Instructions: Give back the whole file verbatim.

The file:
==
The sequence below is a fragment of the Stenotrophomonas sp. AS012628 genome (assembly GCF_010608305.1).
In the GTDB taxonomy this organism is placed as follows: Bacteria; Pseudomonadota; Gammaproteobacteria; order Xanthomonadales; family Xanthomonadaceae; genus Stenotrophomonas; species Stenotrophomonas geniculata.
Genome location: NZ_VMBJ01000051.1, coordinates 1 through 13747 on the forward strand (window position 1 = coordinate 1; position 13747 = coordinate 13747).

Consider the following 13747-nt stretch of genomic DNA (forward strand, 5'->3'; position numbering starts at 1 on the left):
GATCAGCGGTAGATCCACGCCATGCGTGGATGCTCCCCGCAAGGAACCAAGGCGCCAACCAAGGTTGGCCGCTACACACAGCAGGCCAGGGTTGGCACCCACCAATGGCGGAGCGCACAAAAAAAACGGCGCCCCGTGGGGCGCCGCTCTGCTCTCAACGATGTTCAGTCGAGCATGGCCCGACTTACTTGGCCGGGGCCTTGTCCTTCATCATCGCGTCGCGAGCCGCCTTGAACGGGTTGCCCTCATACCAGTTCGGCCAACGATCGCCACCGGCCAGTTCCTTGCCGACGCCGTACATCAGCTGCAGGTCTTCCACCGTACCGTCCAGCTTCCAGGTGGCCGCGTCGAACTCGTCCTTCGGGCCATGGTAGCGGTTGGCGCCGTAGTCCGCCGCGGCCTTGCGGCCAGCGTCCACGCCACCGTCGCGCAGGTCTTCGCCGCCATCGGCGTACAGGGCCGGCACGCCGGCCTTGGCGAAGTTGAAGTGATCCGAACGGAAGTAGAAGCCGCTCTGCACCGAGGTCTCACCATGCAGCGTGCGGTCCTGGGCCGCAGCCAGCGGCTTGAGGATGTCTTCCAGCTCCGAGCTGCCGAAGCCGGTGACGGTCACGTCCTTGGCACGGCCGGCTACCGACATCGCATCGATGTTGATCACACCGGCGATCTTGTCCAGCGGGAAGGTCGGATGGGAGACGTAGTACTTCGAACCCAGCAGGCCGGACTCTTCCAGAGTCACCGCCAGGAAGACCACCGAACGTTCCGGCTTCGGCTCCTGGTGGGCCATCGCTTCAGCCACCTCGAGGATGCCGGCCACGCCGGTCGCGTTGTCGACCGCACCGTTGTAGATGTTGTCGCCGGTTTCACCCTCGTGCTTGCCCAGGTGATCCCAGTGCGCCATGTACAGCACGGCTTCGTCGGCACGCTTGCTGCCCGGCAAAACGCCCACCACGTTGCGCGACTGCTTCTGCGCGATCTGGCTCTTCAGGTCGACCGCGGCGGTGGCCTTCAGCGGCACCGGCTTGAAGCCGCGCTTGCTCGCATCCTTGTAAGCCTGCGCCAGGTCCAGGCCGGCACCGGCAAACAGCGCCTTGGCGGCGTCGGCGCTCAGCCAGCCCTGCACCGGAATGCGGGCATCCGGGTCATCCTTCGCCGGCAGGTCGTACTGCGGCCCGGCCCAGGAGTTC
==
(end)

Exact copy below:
The sequence below is a fragment of the Stenotrophomonas sp. AS012628 genome (assembly GCF_010608305.1).
In the GTDB taxonomy this organism is placed as follows: Bacteria; Pseudomonadota; Gammaproteobacteria; order Xanthomonadales; family Xanthomonadaceae; genus Stenotrophomonas; species Stenotrophomonas geniculata.
Genome location: NZ_VMBJ01000051.1, coordinates 1 through 13747 on the forward strand (window position 1 = coordinate 1; position 13747 = coordinate 13747).

Consider the following 13747-nt stretch of genomic DNA (forward strand, 5'->3'; position numbering starts at 1 on the left):
GATCAGCGGTAGATCCACGCCATGCGTGGATGCTCCCCGCAAGGAACCAAGGCGCCAACCAAGGTTGGCCGCTACACACAGCAGGCCAGGGTTGGCACCCACCAATGGCGGAGCGCACAAAAAAAACGGCGCCCCGTGGGGCGCCGCTCTGCTCTCAACGATGTTCAGTCGAGCATGGCCCGACTTACTTGGCCGGGGCCTTGTCCTTCATCATCGCGTCGCGAGCCGCCTTGAACGGGTTGCCCTCATACCAGTTCGGCCAACGATCGCCACCGGCCAGTTCCTTGCCGACGCCGTACATCAGCTGCAGGTCTTCCACCGTACCGTCCAGCTTCCAGGTGGCCGCGTCGAACTCGTCCTTCGGGCCATGGTAGCGGTTGGCGCCGTAGTCCGCCGCGGCCTTGCGGCCAGCGTCCACGCCACCGTCGCGCAGGTCTTCGCCGCCATCGGCGTACAGGGCCGGCACGCCGGCCTTGGCGAAGTTGAAGTGATCCGAACGGAAGTAGAAGCCGCTCTGCACCGAGGTCTCACCATGCAGCGTGCGGTCCTGGGCCGCAGCCAGCGGCTTGAGGATGTCTTCCAGCTCCGAGCTGCCGAAGCCGGTGACGGTCACGTCCTTGGCACGGCCGGCTACCGACATCGCATCGATGTTGATCACACCGGCGATCTTGTCCAGCGGGAAGGTCGGATGGGAGACGTAGTACTTCGAACCCAGCAGGCCGGACTCTTCCAGAGTCACCGCCAGGAAGACCACCGAACGTTCCGGCTTCGGCTCCTGGTGGGCCATCGCTTCAGCCACCTCGAGGATGCCGGCCACGCCGGTCGCGTTGTCGACCGCACCGTTGTAGATGTTGTCGCCGGTTTCACCCTCGTGCTTGCCCAGGTGATCCCAGTGCGCCATGTACAGCACGGCTTCGTCGGCACGCTTGCTGCCCGGCAAAACGCCCACCACGTTGCGCGACTGCTTCTGCGCGATCTGGCTCTTCAGGTCGACCGCGGCGGTGGCCTTCAGCGGCACCGGCTTGAAGCCGCGCTTGCTCGCATCCTTGTAAGCCTGCGCCAGGTCCAGGCCGGCACCGGCAAACAGCGCCTTGGCGGCGTCGGCGCTCAGCCAGCCCTGCACCGGAATGCGGGCATCCGGGTCATCCTTCGCCGGCAGGTCGTACTGCGGCCCGGCCCAGGAGTTC